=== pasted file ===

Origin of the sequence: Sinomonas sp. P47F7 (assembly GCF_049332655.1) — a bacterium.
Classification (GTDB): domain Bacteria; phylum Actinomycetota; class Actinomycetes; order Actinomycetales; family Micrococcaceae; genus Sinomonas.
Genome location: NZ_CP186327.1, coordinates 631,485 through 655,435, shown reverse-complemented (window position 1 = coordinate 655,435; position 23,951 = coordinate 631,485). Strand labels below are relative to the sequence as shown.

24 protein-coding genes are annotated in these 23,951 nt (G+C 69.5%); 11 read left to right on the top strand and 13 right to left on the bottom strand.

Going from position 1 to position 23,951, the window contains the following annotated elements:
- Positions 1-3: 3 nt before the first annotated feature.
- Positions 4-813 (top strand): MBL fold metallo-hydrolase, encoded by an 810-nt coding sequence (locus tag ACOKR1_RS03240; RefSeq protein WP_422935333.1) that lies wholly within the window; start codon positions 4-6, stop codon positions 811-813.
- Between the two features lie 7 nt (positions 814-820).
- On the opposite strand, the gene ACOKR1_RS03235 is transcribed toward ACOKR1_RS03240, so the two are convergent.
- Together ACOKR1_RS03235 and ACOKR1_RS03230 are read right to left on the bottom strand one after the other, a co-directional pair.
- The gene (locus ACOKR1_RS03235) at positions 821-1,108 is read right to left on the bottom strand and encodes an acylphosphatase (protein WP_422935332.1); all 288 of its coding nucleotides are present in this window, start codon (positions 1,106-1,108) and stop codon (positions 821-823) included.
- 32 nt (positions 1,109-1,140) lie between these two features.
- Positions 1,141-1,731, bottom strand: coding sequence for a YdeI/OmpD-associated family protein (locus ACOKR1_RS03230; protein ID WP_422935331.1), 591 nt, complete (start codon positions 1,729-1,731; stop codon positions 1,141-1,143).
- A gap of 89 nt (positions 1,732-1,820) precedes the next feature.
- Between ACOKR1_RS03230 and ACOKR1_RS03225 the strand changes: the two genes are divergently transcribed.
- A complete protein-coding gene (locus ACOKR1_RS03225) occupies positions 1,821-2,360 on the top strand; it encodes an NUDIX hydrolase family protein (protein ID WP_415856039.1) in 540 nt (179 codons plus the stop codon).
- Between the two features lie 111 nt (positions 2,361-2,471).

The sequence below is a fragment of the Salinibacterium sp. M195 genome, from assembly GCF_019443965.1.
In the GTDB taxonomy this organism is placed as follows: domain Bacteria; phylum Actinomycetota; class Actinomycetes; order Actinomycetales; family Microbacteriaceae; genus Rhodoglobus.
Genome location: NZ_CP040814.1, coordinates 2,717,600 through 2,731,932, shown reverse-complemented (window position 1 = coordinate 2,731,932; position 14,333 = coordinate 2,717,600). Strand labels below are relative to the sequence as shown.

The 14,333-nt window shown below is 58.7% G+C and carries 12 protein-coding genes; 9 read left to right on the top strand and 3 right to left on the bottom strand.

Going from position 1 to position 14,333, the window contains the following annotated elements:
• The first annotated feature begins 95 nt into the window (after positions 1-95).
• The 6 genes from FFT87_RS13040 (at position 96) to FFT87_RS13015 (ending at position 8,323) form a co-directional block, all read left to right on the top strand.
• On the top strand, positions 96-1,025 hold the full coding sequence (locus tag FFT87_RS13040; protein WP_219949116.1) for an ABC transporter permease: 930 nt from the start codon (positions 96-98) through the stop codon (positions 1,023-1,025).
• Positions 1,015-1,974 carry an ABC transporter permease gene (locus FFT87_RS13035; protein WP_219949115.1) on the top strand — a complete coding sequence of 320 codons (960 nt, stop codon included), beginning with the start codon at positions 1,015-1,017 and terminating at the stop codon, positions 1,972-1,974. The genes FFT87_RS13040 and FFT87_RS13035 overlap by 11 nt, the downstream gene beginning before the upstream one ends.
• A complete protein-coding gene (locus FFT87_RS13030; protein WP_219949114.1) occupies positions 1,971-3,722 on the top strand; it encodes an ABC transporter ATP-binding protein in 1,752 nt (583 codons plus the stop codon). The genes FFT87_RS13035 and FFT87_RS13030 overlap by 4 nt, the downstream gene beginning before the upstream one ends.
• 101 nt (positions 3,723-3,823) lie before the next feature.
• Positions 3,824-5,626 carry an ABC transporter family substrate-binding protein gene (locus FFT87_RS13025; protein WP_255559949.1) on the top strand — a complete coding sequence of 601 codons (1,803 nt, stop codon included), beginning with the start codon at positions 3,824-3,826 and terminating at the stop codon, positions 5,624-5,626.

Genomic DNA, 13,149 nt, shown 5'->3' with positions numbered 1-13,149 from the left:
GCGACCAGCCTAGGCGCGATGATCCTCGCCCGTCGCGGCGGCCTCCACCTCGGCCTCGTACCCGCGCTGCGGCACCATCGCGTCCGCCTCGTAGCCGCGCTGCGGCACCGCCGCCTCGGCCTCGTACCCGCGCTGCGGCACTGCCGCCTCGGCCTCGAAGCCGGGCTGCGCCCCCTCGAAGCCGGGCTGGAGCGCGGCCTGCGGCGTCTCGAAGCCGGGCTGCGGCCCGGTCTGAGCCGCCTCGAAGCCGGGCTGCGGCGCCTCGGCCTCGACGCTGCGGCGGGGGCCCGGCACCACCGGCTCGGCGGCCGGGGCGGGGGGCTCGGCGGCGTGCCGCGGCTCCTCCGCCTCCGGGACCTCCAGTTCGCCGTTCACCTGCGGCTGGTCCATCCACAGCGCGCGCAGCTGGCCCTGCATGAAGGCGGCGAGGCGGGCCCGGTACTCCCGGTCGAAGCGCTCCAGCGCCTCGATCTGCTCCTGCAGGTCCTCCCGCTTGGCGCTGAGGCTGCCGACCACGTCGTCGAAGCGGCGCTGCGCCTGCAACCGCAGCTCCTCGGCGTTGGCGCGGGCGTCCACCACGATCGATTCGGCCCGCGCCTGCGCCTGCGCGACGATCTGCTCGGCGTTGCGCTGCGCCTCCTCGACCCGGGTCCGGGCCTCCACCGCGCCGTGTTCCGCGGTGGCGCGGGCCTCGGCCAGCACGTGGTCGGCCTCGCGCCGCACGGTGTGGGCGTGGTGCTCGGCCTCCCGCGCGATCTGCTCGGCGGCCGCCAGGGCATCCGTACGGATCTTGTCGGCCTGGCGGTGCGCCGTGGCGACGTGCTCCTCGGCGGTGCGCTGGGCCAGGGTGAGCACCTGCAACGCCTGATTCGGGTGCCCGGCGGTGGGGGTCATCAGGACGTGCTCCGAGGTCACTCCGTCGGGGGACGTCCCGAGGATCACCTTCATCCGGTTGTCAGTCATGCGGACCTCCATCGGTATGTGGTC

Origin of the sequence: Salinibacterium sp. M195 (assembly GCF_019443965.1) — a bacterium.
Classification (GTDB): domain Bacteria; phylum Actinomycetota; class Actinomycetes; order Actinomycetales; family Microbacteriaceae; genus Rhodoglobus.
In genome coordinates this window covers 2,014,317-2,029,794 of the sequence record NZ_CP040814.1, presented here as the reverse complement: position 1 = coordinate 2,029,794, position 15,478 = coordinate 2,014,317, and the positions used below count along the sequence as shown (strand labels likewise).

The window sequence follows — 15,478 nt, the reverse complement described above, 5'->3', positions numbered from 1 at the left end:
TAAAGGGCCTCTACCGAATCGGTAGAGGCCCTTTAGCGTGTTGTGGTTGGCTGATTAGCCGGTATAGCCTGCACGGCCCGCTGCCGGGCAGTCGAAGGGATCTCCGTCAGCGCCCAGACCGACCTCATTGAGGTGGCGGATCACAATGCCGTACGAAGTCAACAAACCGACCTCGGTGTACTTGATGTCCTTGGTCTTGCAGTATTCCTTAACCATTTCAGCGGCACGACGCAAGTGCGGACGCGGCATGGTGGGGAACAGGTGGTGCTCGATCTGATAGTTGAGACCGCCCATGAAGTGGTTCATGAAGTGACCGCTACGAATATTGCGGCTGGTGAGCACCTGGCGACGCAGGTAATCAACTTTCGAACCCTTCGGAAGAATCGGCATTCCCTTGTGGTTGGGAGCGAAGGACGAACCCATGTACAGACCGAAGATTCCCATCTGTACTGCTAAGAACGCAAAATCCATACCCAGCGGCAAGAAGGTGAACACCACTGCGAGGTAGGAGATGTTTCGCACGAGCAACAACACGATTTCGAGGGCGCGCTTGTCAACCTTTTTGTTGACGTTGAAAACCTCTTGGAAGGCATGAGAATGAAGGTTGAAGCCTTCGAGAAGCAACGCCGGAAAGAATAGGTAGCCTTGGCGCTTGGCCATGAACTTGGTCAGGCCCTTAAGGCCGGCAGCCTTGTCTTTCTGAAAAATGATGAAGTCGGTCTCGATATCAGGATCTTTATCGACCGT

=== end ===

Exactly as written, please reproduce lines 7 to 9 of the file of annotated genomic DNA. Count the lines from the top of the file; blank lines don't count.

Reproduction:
- Positions 4-813 (top strand): MBL fold metallo-hydrolase, encoded by an 810-nt coding sequence (locus tag ACOKR1_RS03240; RefSeq protein WP_422935333.1) that lies wholly within the window; start codon positions 4-6, stop codon positions 811-813.
- Between the two features lie 7 nt (positions 814-820).
- On the opposite strand, the gene ACOKR1_RS03235 is transcribed toward ACOKR1_RS03240, so the two are convergent.